A massive craft fair in a Chinatown park, a celebration of our most beloved condiment, a $4 screening of Kazan's Viva Zapata!, and more to do and see in L.A. this week for 11 bucks or less.
There are only a handful of dances you don't really need natural rhythm or more than a modicum of coordination to be able to perform, and line dancing is one of them. (Don't kill me, country folk.) But that's what makes it fun. Now in its 13th year, Dance DTLA is hosting a series of biweekly free dance lessons in Grand Park. This week, grab your cowboy boots to learn line dancing and two-step. (The coming weeks' lessons include Bollywood, disco, tango and salsa.) Never struggle with the Electric Slide or Cupid Shuffle at a wedding again. Grand Park, 200 N. Grand Ave., downtown; Fri., July 7, 7-11 p.m.; free. musiccenter.org/events/dancedtla. —Gwynedd Stuart
Don't let the heat scare you away from outdoor shopping. The largest DIY craft fair in the world, the Renegade Craft Fair was founded in Chicago in 2003 and has spread to 12 cities in the United States and U.K. This weekend more than 250 independent crafters, artists and designers will gather at Los Angeles State Historic Park, recently reopened after a three-year renovation, to sell personal and kitschy items — everything from apparel, jewelry, apothecary and ceramics to dog treats, laser-cut wood and burlesque-inspired lingerie. The event also features workshops, giveaways, photo booths and DJs. And if you get hungry looking for those one-of-a-kind gifts, stop by one of several food trucks, serving up everything from grilled cheese sandwiches to lobster to falafel. Los Angeles State Historic Park, 1245 N. Spring St., Chinatown; Sat.-Sun., July 8-9, 11 a.m.-6 p.m.; free. (213) 620-6152, renegadecraft.com. —Siran Babayan
Feeling glum about politics? There's nothing like cinematic self-therapy to sooth the cynical soul, and UCLA has a double dose of 1960s political thrillers that should do the trick. The Best Man, featuring a bracingly intelligent screenplay by Gore Vidal based on his TV play, dramatizes the plight of two presidential contenders (Henry Fonda and Cliff Robertson) as they each seek the endorsement of a dying ex-president (Lee Tracy). In Seven Days in May, Kirk Douglas plays a high-ranking aide who suspects his superior, an ambitious general (Burt Lancaster), of plotting a military takeover of the government. The emphasis on surveillance and nuclear disarmament remains eerily relevant, and Rod Serling's righteous screenplay crackles with some of the best lines of the decade. UCLA's Billy Wilder Theater, 10899 Wilshire Blvd., Westwood; Sat., July 8, 7:30 p.m.; $10. (310) 206-8013, cinema.ucla.edu. —Nathaniel Bell
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You think you know salsa? Well, you can always learn more — like, for instance, that salsa is apparently the top-selling condiment in the United States. The two-day Salsa Festival, held at Pershing Square, has a huge array of salsas for visitors to try, from red and hot to green and mild — and absolutely everything in between, including mole. The event, which includes live music, is free to attend, but salsa-tasting tickets must be purchased, either on-site or ahead of time. You'll get chips, of course. Beer and wine margaritas also will be for sale. Pershing Square, 532 S. Olive St., downtown; Sun., July 9, noon-8 p.m. (also Sat., July 8); free (tasting packages $5-$15), $60 VIP. latinsalsafestival.com. —Katherine Spiers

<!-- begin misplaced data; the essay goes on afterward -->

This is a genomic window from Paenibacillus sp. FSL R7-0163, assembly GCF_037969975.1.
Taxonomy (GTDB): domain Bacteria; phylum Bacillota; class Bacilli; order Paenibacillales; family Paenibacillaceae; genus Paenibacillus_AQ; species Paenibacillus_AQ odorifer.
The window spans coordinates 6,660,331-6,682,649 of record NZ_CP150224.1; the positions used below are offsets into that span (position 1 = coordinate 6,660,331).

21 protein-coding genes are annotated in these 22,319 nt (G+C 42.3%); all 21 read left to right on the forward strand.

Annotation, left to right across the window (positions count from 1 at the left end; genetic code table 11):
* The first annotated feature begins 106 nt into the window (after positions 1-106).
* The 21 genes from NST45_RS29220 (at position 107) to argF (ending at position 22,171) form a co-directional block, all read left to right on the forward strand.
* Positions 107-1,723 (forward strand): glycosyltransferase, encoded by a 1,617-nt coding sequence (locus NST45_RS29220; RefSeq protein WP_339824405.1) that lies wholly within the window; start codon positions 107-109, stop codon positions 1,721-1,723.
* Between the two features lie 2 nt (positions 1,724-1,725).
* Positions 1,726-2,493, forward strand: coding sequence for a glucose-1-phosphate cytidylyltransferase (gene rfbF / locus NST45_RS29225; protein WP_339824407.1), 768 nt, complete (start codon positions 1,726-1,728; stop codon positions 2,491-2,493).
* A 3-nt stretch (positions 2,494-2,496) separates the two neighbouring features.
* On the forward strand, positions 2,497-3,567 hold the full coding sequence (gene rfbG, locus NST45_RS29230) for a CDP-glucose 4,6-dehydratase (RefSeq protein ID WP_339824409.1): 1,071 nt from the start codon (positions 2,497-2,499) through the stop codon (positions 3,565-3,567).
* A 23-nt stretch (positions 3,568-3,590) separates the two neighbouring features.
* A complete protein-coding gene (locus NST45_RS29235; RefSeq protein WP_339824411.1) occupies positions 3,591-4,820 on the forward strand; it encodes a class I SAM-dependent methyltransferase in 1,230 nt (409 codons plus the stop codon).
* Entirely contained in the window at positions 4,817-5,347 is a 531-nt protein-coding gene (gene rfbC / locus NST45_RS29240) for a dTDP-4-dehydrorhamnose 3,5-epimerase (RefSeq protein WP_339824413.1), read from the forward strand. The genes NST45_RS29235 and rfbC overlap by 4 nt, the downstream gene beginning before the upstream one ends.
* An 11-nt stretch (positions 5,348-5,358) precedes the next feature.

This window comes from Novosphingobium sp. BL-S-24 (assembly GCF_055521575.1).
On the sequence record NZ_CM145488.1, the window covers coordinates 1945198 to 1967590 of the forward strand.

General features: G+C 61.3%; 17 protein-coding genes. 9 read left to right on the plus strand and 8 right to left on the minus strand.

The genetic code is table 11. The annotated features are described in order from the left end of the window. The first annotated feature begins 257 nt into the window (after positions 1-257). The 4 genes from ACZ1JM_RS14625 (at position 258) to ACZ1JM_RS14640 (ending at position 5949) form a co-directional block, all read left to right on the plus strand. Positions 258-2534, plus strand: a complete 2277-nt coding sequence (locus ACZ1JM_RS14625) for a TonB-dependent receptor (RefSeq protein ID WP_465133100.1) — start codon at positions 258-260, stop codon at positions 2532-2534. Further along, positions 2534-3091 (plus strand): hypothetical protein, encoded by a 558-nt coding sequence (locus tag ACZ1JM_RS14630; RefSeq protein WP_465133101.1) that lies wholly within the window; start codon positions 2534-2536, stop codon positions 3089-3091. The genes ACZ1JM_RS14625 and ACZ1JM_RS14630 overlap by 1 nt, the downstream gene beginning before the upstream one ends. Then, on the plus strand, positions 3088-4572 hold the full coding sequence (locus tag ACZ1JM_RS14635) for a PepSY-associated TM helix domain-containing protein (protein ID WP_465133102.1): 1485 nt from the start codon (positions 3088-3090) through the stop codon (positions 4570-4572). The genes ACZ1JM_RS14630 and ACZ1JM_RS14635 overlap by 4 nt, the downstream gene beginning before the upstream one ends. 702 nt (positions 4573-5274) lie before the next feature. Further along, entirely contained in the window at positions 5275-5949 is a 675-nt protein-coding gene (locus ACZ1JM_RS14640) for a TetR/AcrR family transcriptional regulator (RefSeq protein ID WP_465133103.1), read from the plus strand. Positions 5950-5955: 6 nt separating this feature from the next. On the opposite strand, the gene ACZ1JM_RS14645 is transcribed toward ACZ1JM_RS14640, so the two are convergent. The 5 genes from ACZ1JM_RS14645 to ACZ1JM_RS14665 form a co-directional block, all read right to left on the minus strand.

Earlier this year, Sara Schaefer created Women Online, a web series for the comedy news network Seriously.TV, where she takes a humorous look at how women use dating apps and how they're harassed on the internet — even one of her own Twitter trolls — with help from fellow comedian Jen Kirkman, author Lindy West and others. Originally from Virginia, Schaefer is a stand-up comedian and writer whose long list of credits includes writing for Not Safe With Nikki Glaser, Problematic With Moshe Kasher and Who Wants to Be a Millionaire?, hosting MTV's Nikki & Sara Live and blogging for Late Night With Jimmy Fallon, which won her two Emmy Awards. Schaefer performs a monthlong stand-up residency at the Lyric Hyperion, with Glaser, Barbara Gray and other guests. Lyric Hyperion Theater & Cafe, 2106 Hyperion Ave., Silver Lake; Mon., July 10, 8 p.m. (Also July 17 & 24); $5. (323) 928-2299, lyrichyperion.com. —Siran Babayan
Marlon Brando darkened his skin and flared his nostrils to play Mexico's most famous revolutionary in Elia Kazan's Viva Zapata!. But it was Anthony Quinn who wound up taking home an Oscar in the supporting role of Zapata's brother. Dated but still powerful, the picture is intelligently scripted by no less an eminence than John Steinbeck, who is perhaps guilty of romanticizing one of the bloodiest armed conflicts of the early 20th century. LACMA, 5905 Wilshire Blvd., Mid-Wilshire; Tue., July 11, 1 p.m.; $4. (323) 857-6000, lacma.org. —Nathaniel Bell
For this week's Throwback Thursdays, Laemmle's NoHo screens Double Indemnity, Billy Wilder's indispensable contribution to the noir canon. Deliciously pessimistic, the film is awash with the trademarks of the American crime cycle of the 1940s: idiomatic narration, entrapment motifs, fatalistic romance, murder and, of course, a femme fatale (Barbara Stanwyck, sporting a sexy anklet and a conspicuous blond wig). Wilder and Raymond Chandler adapted James M. Cain's novel, setting the noir bar for the next 10 years. Grab yourself a gimlet and get over to the theater. Laemmle NoHo, 5420 Lankershim Blvd., North Hollywood; Thu., July 13, 7:30 p.m.; $11. (310) 478-3836, laemmle.com. –Nathaniel Bell